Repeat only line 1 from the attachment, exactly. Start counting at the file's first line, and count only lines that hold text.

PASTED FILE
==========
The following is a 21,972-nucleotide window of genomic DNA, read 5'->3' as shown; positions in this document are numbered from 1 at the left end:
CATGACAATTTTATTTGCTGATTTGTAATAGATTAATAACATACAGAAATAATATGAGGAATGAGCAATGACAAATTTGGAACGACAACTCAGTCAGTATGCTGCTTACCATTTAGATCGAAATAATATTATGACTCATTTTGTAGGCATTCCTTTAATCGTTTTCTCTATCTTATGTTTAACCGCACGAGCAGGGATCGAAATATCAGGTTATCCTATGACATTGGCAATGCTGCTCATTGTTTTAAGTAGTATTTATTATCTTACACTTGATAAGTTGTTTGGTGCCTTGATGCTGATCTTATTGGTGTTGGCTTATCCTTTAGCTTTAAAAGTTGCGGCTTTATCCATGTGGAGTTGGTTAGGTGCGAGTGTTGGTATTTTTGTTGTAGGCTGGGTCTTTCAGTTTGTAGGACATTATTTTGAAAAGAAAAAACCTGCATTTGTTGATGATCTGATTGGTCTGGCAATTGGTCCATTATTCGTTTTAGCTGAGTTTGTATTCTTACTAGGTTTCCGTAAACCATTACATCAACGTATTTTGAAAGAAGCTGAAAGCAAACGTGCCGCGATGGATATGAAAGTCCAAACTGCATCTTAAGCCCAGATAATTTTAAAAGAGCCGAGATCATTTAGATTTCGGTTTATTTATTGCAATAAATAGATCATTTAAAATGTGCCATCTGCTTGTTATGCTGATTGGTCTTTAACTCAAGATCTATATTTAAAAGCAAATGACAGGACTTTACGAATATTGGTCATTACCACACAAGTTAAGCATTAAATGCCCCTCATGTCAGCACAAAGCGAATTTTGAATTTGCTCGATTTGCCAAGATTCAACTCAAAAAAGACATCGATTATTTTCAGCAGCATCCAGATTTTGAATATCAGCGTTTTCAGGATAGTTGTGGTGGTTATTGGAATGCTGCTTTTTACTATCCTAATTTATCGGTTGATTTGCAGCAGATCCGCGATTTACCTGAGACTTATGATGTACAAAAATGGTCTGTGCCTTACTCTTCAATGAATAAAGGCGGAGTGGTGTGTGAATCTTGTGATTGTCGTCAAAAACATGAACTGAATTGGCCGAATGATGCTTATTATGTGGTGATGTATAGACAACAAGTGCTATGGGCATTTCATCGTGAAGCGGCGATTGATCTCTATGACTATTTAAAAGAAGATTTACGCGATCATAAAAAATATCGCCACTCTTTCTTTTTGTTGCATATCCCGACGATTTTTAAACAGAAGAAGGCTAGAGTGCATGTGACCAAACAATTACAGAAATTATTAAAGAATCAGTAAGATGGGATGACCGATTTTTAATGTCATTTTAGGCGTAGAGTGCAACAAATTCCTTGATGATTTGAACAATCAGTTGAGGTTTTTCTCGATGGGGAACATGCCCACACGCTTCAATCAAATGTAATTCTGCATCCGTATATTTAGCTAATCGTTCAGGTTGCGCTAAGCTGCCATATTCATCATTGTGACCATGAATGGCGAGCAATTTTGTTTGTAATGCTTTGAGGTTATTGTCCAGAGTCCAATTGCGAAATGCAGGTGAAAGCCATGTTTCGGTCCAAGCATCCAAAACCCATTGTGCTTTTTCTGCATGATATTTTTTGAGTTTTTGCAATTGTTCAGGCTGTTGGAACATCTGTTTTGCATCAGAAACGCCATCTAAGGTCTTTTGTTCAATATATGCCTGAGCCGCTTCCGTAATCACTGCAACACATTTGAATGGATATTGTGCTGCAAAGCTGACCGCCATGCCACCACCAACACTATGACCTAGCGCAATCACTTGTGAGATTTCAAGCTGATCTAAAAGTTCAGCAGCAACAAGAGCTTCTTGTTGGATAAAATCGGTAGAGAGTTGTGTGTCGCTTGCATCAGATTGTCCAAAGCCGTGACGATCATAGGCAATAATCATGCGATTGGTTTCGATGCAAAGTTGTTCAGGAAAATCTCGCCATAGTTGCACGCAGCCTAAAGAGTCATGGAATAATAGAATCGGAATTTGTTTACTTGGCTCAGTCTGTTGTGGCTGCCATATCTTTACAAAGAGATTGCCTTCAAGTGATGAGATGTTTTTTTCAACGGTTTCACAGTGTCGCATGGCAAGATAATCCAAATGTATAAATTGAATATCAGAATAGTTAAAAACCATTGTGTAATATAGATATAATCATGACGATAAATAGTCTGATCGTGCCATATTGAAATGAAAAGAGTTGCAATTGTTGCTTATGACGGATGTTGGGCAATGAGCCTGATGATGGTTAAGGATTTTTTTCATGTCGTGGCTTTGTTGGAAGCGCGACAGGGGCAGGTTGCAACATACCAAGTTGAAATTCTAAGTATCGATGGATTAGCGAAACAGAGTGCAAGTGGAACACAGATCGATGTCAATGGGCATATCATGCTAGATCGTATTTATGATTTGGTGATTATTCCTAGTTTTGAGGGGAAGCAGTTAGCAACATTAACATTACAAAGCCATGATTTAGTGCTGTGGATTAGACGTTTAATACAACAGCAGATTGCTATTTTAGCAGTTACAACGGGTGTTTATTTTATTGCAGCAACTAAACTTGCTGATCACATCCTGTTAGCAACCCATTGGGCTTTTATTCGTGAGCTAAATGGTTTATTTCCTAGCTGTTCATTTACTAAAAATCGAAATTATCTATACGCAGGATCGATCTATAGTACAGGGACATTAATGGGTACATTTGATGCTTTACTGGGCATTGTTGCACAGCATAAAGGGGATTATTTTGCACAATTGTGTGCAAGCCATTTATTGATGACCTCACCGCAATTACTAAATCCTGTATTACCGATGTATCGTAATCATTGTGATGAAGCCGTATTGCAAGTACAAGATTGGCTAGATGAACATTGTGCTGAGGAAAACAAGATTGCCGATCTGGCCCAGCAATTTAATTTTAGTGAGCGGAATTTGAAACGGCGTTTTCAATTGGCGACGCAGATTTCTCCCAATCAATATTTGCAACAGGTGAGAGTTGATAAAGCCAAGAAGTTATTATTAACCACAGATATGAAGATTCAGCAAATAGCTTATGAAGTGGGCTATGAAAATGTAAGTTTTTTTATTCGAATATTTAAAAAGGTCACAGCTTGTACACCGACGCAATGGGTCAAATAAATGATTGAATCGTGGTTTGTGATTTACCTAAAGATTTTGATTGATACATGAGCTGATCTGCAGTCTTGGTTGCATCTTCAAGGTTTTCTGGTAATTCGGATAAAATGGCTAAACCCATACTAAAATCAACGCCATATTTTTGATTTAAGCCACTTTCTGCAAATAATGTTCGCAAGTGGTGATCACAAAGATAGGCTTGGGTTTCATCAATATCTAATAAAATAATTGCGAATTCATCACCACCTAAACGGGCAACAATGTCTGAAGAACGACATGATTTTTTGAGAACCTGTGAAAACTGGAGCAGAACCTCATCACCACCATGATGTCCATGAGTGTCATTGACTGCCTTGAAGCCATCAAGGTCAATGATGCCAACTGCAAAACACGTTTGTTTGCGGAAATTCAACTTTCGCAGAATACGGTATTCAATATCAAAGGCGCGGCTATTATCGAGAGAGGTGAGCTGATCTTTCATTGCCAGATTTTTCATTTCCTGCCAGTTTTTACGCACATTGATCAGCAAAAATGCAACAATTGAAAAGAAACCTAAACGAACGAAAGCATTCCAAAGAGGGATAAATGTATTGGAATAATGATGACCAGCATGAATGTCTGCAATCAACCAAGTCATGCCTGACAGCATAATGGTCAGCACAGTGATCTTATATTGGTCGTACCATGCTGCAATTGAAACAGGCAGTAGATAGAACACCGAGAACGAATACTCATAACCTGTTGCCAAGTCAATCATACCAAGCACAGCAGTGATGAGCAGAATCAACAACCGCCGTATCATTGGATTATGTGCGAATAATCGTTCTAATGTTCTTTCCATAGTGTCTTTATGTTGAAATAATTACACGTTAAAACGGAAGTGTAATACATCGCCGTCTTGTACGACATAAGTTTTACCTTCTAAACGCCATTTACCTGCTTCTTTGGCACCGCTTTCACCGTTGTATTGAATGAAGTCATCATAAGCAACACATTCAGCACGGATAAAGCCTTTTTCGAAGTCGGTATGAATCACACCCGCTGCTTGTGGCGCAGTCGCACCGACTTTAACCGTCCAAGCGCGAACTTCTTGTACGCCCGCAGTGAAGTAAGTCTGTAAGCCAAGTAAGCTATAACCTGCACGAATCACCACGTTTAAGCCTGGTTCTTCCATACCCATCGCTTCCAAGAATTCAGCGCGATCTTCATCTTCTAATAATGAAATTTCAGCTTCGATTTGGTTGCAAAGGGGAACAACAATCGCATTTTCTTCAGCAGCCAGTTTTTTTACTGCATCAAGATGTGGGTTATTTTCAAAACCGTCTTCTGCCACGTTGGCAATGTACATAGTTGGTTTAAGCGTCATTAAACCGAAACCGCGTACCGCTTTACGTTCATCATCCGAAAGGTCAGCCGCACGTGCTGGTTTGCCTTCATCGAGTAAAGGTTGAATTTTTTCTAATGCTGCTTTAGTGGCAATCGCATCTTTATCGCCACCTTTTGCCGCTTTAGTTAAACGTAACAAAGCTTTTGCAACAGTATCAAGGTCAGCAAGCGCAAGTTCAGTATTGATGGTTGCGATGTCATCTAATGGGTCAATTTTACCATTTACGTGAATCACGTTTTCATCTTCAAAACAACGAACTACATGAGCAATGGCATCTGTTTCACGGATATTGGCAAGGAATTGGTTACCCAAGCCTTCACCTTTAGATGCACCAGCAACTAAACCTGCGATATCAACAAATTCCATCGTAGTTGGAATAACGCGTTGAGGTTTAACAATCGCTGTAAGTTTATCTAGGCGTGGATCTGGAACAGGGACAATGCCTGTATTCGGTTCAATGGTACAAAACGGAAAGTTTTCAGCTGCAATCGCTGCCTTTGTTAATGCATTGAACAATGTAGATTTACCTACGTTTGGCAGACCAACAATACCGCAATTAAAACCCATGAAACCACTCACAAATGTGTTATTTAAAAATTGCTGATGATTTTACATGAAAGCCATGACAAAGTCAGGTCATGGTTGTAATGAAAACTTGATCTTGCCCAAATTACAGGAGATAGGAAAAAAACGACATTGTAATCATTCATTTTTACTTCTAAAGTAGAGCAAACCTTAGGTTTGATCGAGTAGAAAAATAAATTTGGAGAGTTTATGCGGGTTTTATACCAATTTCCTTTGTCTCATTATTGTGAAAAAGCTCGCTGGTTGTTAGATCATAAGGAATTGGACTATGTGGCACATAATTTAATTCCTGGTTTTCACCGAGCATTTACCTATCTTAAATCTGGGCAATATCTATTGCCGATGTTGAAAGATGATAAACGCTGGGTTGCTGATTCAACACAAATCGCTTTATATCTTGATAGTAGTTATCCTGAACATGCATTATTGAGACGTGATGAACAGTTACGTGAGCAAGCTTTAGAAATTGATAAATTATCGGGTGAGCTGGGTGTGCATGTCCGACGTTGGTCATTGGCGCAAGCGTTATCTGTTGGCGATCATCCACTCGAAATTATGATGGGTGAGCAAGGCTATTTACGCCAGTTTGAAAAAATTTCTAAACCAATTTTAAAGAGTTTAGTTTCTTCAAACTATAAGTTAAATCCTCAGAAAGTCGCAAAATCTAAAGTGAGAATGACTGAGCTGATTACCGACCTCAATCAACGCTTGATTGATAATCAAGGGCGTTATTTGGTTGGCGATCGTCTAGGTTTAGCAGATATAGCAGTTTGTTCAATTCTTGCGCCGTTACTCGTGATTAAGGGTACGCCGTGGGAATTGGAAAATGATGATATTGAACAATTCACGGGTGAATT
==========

The following is a 21,972-nucleotide window of genomic DNA, read 5'->3' as shown; positions in this document are numbered from 1 at the left end: